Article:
urban legend, unless the flowmeter is messed up you can’t turn the N2O above 70% so you still have 30% O2 which is slightly more then atmospheric

Yes the two biggest benefits of N20 are that you loose track of time and you don’t care about things. Of course we always make sure we have anethesia using a local and just use the N2O to relax the patient.

I’ve noticed over the past 10 (20?) years or so, that hardly any dentists use nitrous oxide any more. (ETA: Even for more invasive procedures like root canals and abcess excisions :eek: ) When I asked a dentist once, he told me that there are strict regulations that there didn’t used to be, requiring much more training before a dentist is allowed to use it. (This is in California.) So most dentists just quite using it.

I had heard that using nitrous oxide could be a little bit dangerous, and some patients had suffered some lasting neurological damage because the dentists weren’t careful enough about the dosage or the mixture. That’s apparently what all the extra training and certification requirements were about.

Anybody know about this? rsat3acr?

Anyone have any idea the answer to my second question?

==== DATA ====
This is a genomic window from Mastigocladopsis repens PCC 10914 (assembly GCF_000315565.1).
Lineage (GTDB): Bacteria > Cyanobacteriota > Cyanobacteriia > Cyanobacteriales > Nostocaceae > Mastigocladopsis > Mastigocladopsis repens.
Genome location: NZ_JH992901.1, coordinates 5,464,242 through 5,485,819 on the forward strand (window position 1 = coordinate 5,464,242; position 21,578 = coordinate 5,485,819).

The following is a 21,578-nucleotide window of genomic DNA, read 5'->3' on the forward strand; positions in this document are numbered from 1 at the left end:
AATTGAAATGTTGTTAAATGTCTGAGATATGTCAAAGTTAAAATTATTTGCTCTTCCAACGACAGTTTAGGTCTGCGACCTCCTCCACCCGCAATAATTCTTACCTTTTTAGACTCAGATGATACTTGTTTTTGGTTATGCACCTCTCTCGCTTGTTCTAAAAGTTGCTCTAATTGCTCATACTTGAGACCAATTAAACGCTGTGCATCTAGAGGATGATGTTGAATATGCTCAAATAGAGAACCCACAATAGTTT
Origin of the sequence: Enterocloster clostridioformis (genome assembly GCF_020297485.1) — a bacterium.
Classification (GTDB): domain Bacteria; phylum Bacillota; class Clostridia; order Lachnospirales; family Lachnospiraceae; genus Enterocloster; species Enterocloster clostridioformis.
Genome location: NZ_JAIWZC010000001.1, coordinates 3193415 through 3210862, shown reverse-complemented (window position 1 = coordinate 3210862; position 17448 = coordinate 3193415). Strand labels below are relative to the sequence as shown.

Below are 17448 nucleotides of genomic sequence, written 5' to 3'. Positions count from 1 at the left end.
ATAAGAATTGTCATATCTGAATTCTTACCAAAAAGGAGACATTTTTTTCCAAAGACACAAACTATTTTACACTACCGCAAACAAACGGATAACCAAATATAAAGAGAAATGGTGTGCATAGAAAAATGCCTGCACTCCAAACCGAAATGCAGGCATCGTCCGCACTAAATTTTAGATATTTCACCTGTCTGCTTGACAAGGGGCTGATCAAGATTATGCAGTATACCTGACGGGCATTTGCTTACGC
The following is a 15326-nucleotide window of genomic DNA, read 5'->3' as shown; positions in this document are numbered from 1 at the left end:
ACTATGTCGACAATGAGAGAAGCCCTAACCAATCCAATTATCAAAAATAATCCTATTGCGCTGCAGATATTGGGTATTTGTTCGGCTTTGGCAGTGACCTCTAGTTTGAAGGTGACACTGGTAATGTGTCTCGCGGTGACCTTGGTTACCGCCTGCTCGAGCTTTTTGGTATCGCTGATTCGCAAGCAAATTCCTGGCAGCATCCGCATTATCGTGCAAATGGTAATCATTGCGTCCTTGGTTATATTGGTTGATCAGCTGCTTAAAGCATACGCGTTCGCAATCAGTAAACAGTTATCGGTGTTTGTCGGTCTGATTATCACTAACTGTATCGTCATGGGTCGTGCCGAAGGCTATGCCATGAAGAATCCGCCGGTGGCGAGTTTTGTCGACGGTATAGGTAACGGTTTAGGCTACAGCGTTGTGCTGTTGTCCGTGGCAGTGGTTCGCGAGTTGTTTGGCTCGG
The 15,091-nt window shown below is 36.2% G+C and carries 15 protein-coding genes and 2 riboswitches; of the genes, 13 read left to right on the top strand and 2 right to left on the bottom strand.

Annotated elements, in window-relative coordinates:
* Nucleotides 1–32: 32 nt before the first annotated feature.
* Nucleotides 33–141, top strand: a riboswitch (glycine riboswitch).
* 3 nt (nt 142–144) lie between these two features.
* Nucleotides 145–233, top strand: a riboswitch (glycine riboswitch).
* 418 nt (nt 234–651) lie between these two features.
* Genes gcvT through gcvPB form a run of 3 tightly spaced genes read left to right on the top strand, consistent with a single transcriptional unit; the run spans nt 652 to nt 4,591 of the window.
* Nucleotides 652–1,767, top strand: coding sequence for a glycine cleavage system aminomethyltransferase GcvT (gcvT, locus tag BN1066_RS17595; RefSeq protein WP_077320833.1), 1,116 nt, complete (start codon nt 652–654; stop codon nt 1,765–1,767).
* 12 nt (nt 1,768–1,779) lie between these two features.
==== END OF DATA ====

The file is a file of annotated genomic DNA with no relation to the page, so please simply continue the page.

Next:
Why is it used in conjunction with other stronger anesthetics? This seems like taking a ibuprofen for pain along with a big dose of morphine. Just skip the ibuprofen.

Ibuprofen reduces swelling, morphine (or more likely hydrocodone) makes you wonky while the ibuprofen does it’s job.

Can’t speak for the CA rules but in TX I don’t think they are a big deal.

As for neurological damage, yes that can happen. I think it is very rare these days. Usually in long term exposure, so dental people are at greater risk than the patients. Don’t think it is a problem the flow meters won’t allow too much N2O and the masks all suction up the exhaled N2O from the patient. I think that the local anesthetic is probably more dangerous than N2O. Of course like all meds etc one must weigh the bad against the good.

Another issue is spontanious abortion in women. We don’t use it on pregnent patients of have preg. assistant administer it. Of course they used to give it to women in labor.